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The amount of money in the US economy is shrinking at the fastest pace since the 1930s, which could put severe pressure on prices and lead to deflation. The Federal Reserve requires vigilance as this trend could alter their inflation targets and affect the financial system.
Consecutive Decline in Money Supply: A Ten-Month Trend
The fall in the money supply in the USA, which started in November of last year, has been going on for the tenth month in a row. Commercial banks have become more cautious, which impacts the reserves required and overall economic growth. The last time the money supply fell in the US was in November 1994.
As the U.S. money supply dwindles at a rate unseen since the 1930s, the Federal Reserve faces a critical test in steering the economy away from deflation and maintaining financial stability
From Pandemic Boom to Sudden Slowdown
The amount of money available in the economy started to increase more slowly in April 2021. The rate at which money was being added to the economy slowed down significantly. Previously, there had been a rapid increase in the money supply because of the extra money created during the COVID-19 pandemic. In 2020, this rate of increase will reach as high as 40%.
However, the money supply has been declining in annual comparison since November 2022, which was last seen in November 1994. At the time, the decline had lasted 15 months in a row.
In August of this year, the money supply decreased by 10.8 percent year-on-year; in July, the decrease was the same. The fall has been greater than 10 percent for some months, and the last time we saw it in the United States was during the Great Depression. Prior to this year, the annual decline in the money supply had not been greater than 6 percent in any month in the last 60 years. You can read more about this here.
Alternative Indicators: The Rothbard-Salerno Measure
Here, we provide information on the Murray Rothbard and Joseph Salerno developed Rothbard-Salerno measure of money supply. Compared to the M2 money supply that the Federal Reserve publishes, this measure might offer a better indication of changes in the money supply. The amount of official M2 money fell by 3.7 percent in August.
What Is M2 Money?
M2 money supply is a money supply measure that includes a broader range of financial assets than other measures, such as M1. Read More
M1 money supply, which itself consists of:
Physical currency (coins and bills) in circulation outside of the Federal Reserve Banks and the vaults of depository institutions
Traveler’s checks of non-bank issuers
Demand deposits at commercial banks (excluding those amounts held by depository institutions, the U.S. government, and foreign banks and official institutions) that are typically checking accounts
Other types of checkable deposits (OCDs) include NOW accounts and ATS accounts at banks, credit union share draft accounts, and demand deposits at thrift institutions.
M2 also includes near-money, which are financial assets that are not as liquid as M1 but can be converted into cash or checking deposits quickly:
Time deposits less than $100,000 (such as certificates of deposit that are under the stated limit)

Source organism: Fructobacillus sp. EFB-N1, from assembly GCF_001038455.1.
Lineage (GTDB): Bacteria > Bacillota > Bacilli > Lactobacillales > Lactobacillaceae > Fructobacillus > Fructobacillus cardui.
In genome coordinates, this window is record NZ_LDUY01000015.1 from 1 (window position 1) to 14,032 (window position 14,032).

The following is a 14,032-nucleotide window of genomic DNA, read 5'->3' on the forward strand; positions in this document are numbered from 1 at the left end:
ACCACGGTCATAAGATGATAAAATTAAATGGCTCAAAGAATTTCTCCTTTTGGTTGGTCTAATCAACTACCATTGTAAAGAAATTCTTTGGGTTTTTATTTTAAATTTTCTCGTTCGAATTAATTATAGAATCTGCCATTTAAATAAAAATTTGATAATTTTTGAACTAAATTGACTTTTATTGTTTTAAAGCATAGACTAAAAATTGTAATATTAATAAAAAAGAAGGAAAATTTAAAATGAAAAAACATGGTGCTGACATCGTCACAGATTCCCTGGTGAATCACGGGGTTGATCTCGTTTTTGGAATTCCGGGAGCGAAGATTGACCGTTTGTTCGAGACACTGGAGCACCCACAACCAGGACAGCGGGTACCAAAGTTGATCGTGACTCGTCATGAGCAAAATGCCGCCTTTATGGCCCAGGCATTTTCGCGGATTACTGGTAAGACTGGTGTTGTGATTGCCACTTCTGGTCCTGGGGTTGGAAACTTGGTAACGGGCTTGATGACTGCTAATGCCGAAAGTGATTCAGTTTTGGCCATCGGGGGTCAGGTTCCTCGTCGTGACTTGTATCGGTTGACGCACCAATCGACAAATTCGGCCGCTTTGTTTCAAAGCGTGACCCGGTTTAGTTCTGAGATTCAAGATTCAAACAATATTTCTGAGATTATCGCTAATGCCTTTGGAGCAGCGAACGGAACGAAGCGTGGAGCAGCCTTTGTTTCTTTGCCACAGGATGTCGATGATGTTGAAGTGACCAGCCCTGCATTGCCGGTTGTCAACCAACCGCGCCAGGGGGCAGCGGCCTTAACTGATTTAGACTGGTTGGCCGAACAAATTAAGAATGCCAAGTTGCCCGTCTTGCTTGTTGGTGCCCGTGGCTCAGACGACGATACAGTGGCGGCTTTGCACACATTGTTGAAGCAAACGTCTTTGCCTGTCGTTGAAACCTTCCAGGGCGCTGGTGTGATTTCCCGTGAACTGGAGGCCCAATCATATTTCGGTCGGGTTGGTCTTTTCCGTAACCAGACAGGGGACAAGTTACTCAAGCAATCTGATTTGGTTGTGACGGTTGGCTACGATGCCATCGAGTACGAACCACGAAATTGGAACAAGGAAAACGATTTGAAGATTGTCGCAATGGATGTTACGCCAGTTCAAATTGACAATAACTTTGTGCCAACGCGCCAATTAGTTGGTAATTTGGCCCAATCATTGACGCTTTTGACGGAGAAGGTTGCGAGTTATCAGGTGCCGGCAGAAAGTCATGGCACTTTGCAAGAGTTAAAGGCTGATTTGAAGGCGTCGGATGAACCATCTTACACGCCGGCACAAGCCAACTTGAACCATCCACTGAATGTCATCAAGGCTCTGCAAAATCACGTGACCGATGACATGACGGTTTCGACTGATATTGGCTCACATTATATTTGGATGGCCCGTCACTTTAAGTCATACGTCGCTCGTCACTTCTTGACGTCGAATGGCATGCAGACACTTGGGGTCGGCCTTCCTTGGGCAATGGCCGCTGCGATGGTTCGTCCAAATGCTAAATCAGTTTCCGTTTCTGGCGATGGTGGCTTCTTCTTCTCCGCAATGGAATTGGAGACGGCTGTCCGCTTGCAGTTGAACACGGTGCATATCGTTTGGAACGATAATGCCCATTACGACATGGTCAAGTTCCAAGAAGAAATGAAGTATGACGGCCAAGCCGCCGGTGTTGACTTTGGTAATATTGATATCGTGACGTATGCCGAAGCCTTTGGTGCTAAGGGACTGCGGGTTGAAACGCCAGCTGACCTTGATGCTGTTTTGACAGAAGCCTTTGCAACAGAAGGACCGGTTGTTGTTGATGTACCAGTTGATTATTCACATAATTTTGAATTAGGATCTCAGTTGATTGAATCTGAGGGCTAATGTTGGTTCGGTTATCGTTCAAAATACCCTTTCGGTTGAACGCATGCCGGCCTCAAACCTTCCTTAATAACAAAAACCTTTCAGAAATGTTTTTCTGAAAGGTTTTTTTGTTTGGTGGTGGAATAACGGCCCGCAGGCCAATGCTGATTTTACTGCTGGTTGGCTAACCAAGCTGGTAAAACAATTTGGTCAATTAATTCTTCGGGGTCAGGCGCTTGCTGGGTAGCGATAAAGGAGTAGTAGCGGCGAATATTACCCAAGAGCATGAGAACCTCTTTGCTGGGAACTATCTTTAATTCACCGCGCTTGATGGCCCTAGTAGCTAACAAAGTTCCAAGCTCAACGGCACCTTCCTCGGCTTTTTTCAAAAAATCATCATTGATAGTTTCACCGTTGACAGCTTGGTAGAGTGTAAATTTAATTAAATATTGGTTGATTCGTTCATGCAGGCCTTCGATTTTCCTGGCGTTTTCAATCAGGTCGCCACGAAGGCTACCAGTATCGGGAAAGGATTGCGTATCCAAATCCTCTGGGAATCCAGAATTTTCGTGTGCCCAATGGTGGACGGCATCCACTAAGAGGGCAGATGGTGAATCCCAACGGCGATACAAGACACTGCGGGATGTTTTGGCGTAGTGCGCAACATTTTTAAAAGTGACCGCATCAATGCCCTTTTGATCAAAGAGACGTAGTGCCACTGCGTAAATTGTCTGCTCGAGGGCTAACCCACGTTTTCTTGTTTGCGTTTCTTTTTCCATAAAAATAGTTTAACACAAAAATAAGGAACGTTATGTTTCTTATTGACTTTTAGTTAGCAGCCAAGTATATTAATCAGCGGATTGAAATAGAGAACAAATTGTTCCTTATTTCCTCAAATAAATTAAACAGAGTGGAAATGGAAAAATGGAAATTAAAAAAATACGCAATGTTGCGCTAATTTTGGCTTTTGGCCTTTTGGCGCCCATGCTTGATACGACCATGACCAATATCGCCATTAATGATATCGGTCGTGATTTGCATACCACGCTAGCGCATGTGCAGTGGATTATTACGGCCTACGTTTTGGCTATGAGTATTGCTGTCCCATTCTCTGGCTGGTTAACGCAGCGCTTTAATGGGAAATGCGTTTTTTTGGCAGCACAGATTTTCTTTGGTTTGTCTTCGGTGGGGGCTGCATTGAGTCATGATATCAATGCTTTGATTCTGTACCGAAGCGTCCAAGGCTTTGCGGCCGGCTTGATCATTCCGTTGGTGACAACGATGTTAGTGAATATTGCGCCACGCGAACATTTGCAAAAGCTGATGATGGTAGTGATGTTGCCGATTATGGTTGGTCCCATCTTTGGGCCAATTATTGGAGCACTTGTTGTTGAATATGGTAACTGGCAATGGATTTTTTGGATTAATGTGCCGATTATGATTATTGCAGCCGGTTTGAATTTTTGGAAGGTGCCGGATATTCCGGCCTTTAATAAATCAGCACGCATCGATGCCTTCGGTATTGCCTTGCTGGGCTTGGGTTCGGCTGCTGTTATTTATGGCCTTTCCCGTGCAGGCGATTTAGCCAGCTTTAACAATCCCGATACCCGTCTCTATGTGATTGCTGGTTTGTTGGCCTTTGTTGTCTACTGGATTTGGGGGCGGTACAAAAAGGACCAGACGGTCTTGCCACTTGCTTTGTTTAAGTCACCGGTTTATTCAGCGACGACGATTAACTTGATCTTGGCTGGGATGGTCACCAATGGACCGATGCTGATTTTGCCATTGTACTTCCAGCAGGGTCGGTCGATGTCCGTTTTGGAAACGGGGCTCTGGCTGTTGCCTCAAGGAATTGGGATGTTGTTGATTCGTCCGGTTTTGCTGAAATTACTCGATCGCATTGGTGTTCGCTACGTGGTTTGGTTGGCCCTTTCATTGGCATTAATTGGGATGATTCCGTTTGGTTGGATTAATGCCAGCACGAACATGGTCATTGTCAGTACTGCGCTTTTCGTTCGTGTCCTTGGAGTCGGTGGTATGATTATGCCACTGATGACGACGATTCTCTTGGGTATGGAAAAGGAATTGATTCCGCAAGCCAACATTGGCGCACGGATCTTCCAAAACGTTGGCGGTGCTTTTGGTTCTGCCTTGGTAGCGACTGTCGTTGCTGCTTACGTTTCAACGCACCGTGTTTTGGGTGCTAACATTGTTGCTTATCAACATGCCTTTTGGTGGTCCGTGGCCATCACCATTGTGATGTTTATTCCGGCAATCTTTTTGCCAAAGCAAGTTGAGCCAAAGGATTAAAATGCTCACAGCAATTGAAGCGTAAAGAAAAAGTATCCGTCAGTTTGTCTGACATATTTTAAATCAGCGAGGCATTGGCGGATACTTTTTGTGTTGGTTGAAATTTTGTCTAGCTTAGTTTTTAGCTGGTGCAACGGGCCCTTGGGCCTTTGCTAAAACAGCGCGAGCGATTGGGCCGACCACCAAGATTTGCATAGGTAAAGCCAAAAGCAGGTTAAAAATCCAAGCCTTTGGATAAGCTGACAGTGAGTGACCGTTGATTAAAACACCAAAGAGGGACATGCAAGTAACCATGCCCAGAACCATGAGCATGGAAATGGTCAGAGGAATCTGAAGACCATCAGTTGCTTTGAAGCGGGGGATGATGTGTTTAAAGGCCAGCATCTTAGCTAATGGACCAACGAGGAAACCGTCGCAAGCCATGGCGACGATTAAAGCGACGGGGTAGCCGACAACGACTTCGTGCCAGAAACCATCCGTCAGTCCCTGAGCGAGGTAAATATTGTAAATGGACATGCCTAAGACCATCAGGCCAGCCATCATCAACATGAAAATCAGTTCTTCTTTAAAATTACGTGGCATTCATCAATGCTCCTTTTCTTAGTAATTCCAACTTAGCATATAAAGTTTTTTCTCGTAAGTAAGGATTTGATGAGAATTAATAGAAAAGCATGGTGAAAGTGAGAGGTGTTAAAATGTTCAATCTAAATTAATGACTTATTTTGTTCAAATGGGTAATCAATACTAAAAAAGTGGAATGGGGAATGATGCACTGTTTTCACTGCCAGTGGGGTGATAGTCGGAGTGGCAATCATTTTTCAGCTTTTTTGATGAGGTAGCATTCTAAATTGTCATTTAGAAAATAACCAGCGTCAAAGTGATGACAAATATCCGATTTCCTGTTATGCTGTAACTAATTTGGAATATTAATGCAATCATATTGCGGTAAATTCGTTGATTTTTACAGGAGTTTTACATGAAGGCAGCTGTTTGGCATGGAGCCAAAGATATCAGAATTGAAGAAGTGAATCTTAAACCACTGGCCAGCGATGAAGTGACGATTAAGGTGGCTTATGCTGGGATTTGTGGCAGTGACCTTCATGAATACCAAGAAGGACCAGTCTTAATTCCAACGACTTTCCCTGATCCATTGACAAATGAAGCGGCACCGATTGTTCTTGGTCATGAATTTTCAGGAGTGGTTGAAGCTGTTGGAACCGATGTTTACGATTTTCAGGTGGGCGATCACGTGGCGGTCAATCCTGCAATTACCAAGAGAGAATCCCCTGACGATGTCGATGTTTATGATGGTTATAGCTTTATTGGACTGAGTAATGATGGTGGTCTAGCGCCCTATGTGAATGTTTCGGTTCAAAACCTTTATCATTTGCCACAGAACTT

Money market mutual funds held by individuals
M2 is considered a key economic indicator used by economists to estimate the money supply’s future inflationary effect. Policymakers and economists closely monitor it as a more comprehensive indicator of the economy’s liquid assets in order to assess the state of the economy and make decisions about interest rates and other monetary policies.
A decline comparable to the Great Depression: From the fall of 1930 to the winter of 1933, the amount of money fell by nearly 30 percent
Deep deflation made it harder to pay debts because the value of money rose sharply, but the amount of debt remained the same. It also reduced consumption, increased unemployment, and led to the insolvency of many banks, businesses, and individuals. The current rate of decline in the money supply is now comparable to the Great Depression.
Money Supply as an Economic Health Indicator
The money supply is an indicator that reflects economic activity and, to some extent, also allows for predicting economic downturns. During an economic boom, the money supply typically expands quickly. This is because commercial banks give out more loans.
When more loans are issued, it effectively increases the amount of money in circulation. This can then encourage people to spend more. During economic downturns, the money supply tends to grow slowly or fall instead because fewer loans are taken out and activity is lower.
The Decline’s Mechanics: Understanding the Financial Institutions’ Role
The question may arise: how can the money supply fall? If money is already in circulation, where can it go? The decline in the money supply results from the nature of the monetary system, the money creation process, and the ability of central banks to manipulate the amount of money in both ways.
Loan Dynamics: Central to Money Circulation
The lending activities of commercial banks have a significant impact on the amount of money in an economy. When a bank issues a loan, it essentially creates new money. This money enters circulation and is used for various transactions. However, when the loan is repaid, the principal amount is removed from circulation, effectively reducing the money supply. The interest paid on the loan does not disappear; it is kept by the bank as profit, transferring existing money from the borrower to the bank without altering the overall money supply.
Turnaround in Loan Market Signals Economic Shifts